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Iran: The death penalty is an inhumane punishment for death row prisoners, their families and society as a whole

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"Whether guilty or not, the outcome of the death penalty is the same. In Iran, the death penalty is by hanging, and it takes from several agonising seconds to several harrowing minutes for death to occur and for everything to be over."

Every year several hundred people are executed by the Iranian authorities.
According to reports by Iran Human Rights (IHR) and other human rights groups, death row prisoners have often no access to a defence lawyer after their arrest and are sentenced to death following unfair trials and based on confessions extracted from them under torture. 
These are issues which have been addressed in IHR’s previous reports. The current report is based on first-hand accounts of several inmates held in Iran's prisons and their families. The report seeks to illustrate other aspects of how the death penalty affects the inmate, their families and, as a consequence, society.
How does a death row inmate experience his final hours?
Speaking about the final ho…

Malaysia lawyer: "Stay death sentences for now, they may soon be abolished"

Screenshot from "Apprentice" by Boo Junfeng, 2016
Applications to stay the sentence of inmates currently on death row should be allowed, says DAP's Bukit Gelugor MP Ramkarpal Singh.

In a statement issued on Thursday (May 24), the lawyer said the sentences of inmates on death row should be reviewed in light of the possible abolition of the death penalty.

He said he would file an application to the Federal Court on behalf of one of his clients currently on death row for an offence under the Dangerous Drugs Act 1952.

"It is hoped that the said proposed application will be allowed and applied to all other inmates currently on death row as the death sentence is irreversible," said Ramkarpal.

He also urged that the sole discretion of imposing the death penalty or commuting it to a lighter sentence be given to the courts.

He explained that at present, the court requires a certificate from the public prosecutor, who acts on behalf of the Attorney-General, before it can consider commuting the sentence.

Ramkarpal also lauded the possible abolition of the Sedition Act, saying that it was a "political tool to stifle dissent".

He urged the courts to adjourn cases charged under the Act pending its review in Parliament.

On Wednesday (May 23), Home Minister Tan Sri Muhyiddin Yassin said it was time to review existing laws that were outdated such as the Printing Presses and Publications Act, Prevention of Crime Act, the Security Offences (Special Measures) Act, and the mandatory death penalty for certain crimes.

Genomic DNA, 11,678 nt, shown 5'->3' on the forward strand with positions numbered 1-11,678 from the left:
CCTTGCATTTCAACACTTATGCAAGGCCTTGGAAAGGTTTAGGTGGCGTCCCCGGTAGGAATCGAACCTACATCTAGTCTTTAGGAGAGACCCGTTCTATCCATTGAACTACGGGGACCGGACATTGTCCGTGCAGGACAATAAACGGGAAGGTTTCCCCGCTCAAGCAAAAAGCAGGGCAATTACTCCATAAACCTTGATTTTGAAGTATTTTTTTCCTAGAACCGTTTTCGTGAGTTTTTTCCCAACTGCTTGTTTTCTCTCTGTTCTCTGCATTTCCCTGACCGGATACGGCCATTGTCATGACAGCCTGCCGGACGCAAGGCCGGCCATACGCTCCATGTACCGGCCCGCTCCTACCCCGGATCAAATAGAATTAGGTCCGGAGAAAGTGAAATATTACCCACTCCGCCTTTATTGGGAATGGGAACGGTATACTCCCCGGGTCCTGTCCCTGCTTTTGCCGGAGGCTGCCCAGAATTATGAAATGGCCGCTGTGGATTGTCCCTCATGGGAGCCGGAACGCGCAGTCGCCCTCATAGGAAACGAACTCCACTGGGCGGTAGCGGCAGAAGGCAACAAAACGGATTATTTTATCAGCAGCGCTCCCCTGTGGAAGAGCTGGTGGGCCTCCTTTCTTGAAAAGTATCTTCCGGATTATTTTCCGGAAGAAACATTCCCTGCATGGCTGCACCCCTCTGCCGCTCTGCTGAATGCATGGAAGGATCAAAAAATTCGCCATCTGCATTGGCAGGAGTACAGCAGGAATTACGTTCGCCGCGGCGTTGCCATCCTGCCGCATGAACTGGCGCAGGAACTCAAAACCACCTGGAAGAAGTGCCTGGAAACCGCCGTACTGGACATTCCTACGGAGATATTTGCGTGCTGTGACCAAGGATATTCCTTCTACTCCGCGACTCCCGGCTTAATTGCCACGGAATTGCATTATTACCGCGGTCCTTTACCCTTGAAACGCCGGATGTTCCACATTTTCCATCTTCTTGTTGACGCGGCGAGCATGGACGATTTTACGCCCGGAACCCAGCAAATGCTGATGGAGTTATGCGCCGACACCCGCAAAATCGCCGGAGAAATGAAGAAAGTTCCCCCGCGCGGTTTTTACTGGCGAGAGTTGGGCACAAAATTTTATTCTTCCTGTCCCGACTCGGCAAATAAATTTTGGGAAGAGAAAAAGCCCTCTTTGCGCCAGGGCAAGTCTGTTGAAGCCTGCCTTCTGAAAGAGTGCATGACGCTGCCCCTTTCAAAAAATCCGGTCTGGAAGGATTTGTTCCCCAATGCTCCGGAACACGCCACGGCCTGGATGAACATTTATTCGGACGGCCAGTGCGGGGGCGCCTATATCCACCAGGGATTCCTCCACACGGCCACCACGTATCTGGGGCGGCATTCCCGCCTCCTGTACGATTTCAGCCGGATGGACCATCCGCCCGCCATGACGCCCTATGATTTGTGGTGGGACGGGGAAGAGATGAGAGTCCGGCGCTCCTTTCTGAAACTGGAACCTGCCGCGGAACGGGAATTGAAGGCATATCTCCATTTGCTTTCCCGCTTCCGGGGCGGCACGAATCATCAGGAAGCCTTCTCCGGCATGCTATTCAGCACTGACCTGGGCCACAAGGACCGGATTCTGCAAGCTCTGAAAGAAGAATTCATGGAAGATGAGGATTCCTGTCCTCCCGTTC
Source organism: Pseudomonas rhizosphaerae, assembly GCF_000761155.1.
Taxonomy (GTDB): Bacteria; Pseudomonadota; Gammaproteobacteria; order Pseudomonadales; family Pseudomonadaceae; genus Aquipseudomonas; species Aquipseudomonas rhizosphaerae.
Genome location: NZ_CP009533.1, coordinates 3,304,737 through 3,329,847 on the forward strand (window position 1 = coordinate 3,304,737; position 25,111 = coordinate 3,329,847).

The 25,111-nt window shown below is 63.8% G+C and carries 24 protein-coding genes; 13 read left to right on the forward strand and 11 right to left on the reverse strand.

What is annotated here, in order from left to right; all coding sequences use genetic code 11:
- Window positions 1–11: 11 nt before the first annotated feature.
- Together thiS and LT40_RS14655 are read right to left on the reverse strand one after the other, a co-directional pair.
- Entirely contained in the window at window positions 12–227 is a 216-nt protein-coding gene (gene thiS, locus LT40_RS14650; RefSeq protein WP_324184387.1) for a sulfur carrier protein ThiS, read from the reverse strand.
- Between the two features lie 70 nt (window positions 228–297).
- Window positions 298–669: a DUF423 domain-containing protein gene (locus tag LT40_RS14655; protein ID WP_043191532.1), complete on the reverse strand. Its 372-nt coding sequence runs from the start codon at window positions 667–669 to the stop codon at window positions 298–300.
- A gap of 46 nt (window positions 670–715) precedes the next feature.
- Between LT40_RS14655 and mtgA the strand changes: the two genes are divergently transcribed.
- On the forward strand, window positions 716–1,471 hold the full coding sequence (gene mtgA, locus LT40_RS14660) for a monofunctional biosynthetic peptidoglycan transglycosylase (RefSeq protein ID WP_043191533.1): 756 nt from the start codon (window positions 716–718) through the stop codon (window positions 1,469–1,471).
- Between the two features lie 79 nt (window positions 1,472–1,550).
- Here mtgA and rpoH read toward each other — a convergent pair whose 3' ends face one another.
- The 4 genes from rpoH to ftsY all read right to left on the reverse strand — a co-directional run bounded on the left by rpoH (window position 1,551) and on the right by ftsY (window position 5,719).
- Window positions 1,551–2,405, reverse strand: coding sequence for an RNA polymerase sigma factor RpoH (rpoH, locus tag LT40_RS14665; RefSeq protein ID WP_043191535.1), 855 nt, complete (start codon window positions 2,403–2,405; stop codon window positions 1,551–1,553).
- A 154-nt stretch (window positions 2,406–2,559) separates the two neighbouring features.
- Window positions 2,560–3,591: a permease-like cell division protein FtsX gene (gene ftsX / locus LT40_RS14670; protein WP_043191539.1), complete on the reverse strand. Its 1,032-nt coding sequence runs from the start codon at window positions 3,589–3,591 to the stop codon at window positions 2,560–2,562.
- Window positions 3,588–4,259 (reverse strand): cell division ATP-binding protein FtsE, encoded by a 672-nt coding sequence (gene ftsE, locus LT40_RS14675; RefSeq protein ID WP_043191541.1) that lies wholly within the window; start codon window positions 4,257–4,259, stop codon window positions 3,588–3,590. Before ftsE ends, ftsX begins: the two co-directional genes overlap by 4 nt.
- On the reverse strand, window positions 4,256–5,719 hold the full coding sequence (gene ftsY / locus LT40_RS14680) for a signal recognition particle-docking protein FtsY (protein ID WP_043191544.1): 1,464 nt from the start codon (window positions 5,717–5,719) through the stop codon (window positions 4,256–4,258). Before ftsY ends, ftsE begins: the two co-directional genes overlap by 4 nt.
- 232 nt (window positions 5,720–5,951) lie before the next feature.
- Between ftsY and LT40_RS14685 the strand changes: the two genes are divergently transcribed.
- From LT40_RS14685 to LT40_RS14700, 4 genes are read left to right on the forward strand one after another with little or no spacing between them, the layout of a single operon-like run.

"We will study such laws first before deciding whether to repeal or amend them," he said, adding that civil society would be engaged in this process.

Source: thestar.com.my, May 24, 2018


Drug mule Maria Exposto sure she'll beat death sentence


The Sydney grandmother sentenced to death in Malaysia for drug smuggling has told her lawyer not to worry as they will win their appeal case because "it's obvious I'm innocent".

An appeal court in Malaysia on Thursday sentenced Maria Elvira Pinto Exposto to death by hanging after overturning her earlier acquittal on drug smuggling charges.

The 3 judges sitting in Kuala Lumpur unanimously found the 54-year-old guilty but said she had a right of further appeal on the methamphetamine charges and wished her luck.

On Friday Exposto's legal team lodged an application to appeal the ruling in the Federal Court.

"I can confirm a notice of appeal has been filed with the court," a lawyer with Muhammad Shafee Abdullah, who represents Exposto, told AAP.

Maria Exposto
Her lawyer told Network Ten on Friday that his client had "told me something very encouraging". "She said, 'Not to worry, we got another appeal, and with your team ...we will win the case ... because I'm innocent. It's obvious I'm innocent'."

In a statement on Thursday Foreign Minister Julie Bishop said "Australia opposes the death penalty in all circumstances for all people" and Exposto would continue to receive full Australian consular assistance.

On December 27 last year Exposto was acquitted of drug trafficking but faced a prosecution appeal against the acquittal on charges of trafficking 1.5kg of methamphetamine into Malaysia.

She had claimed she was the victim of a set-up after she was found with the drugs in her bag after arriving on a flight from China in 2014.

She was acquitted after the judge found she was scammed by her online boyfriend and was unaware she was carrying the drugs stitched into her bag.

The prosecution in the appeal argued Exposto had been wilfully blind, that her defence was made up and she had engaged in a "sly game", News Corp reported.

Source: Australian Associated Press, May 24, 2018


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"One is absolutely sickened, not by the crimes that the wicked have committed,
but by the punishments that the good have inflicted." -- Oscar Wilde

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